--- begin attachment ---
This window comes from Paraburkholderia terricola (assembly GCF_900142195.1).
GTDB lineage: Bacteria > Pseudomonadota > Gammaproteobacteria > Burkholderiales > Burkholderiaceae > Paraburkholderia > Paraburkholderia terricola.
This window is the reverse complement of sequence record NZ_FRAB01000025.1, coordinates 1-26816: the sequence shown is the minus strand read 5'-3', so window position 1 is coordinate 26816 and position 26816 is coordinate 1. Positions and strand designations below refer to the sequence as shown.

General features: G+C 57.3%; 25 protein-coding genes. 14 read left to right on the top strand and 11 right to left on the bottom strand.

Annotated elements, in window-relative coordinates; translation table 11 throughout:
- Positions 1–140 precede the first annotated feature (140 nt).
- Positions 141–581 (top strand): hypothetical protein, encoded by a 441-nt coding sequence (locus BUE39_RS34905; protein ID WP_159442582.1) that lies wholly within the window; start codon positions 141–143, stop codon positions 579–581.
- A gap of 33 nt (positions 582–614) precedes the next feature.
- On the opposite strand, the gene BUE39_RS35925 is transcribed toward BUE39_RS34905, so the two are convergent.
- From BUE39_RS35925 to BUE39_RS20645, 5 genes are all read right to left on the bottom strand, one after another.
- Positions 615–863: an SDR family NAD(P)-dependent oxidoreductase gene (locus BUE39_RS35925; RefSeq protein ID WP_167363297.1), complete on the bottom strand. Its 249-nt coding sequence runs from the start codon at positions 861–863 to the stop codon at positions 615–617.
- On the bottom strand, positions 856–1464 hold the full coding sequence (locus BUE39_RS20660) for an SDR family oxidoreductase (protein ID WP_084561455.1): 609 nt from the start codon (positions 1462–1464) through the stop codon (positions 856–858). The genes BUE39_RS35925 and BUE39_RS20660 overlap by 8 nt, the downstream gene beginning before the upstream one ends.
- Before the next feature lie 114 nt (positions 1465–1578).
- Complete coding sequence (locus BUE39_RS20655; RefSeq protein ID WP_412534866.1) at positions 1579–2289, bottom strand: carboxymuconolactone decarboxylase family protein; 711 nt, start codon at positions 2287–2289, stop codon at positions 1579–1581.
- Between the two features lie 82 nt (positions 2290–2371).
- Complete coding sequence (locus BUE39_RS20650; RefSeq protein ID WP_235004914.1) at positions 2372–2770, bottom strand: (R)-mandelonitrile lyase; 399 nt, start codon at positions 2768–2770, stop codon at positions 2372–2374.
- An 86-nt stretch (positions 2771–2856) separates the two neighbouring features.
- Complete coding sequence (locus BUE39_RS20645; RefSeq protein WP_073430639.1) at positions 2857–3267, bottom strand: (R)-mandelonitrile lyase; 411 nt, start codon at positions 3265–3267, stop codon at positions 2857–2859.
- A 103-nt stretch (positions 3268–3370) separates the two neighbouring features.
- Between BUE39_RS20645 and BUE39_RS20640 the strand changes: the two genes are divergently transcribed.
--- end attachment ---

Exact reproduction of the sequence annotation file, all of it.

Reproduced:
This window comes from Paraburkholderia terricola (assembly GCF_900142195.1).
GTDB lineage: Bacteria > Pseudomonadota > Gammaproteobacteria > Burkholderiales > Burkholderiaceae > Paraburkholderia > Paraburkholderia terricola.
This window is the reverse complement of sequence record NZ_FRAB01000025.1, coordinates 1-26816: the sequence shown is the minus strand read 5'-3', so window position 1 is coordinate 26816 and position 26816 is coordinate 1. Positions and strand designations below refer to the sequence as shown.

General features: G+C 57.3%; 25 protein-coding genes. 14 read left to right on the top strand and 11 right to left on the bottom strand.

Annotated elements, in window-relative coordinates; translation table 11 throughout:
- Positions 1–140 precede the first annotated feature (140 nt).
- Positions 141–581 (top strand): hypothetical protein, encoded by a 441-nt coding sequence (locus BUE39_RS34905; protein ID WP_159442582.1) that lies wholly within the window; start codon positions 141–143, stop codon positions 579–581.
- A gap of 33 nt (positions 582–614) precedes the next feature.
- On the opposite strand, the gene BUE39_RS35925 is transcribed toward BUE39_RS34905, so the two are convergent.
- From BUE39_RS35925 to BUE39_RS20645, 5 genes are all read right to left on the bottom strand, one after another.
- Positions 615–863: an SDR family NAD(P)-dependent oxidoreductase gene (locus BUE39_RS35925; RefSeq protein ID WP_167363297.1), complete on the bottom strand. Its 249-nt coding sequence runs from the start codon at positions 861–863 to the stop codon at positions 615–617.
- On the bottom strand, positions 856–1464 hold the full coding sequence (locus BUE39_RS20660) for an SDR family oxidoreductase (protein ID WP_084561455.1): 609 nt from the start codon (positions 1462–1464) through the stop codon (positions 856–858). The genes BUE39_RS35925 and BUE39_RS20660 overlap by 8 nt, the downstream gene beginning before the upstream one ends.
- Before the next feature lie 114 nt (positions 1465–1578).
- Complete coding sequence (locus BUE39_RS20655; RefSeq protein ID WP_412534866.1) at positions 1579–2289, bottom strand: carboxymuconolactone decarboxylase family protein; 711 nt, start codon at positions 2287–2289, stop codon at positions 1579–1581.
- Between the two features lie 82 nt (positions 2290–2371).
- Complete coding sequence (locus BUE39_RS20650; RefSeq protein ID WP_235004914.1) at positions 2372–2770, bottom strand: (R)-mandelonitrile lyase; 399 nt, start codon at positions 2768–2770, stop codon at positions 2372–2374.
- An 86-nt stretch (positions 2771–2856) separates the two neighbouring features.
- Complete coding sequence (locus BUE39_RS20645; RefSeq protein WP_073430639.1) at positions 2857–3267, bottom strand: (R)-mandelonitrile lyase; 411 nt, start codon at positions 3265–3267, stop codon at positions 2857–2859.
- A 103-nt stretch (positions 3268–3370) separates the two neighbouring features.
- Between BUE39_RS20645 and BUE39_RS20640 the strand changes: the two genes are divergently transcribed.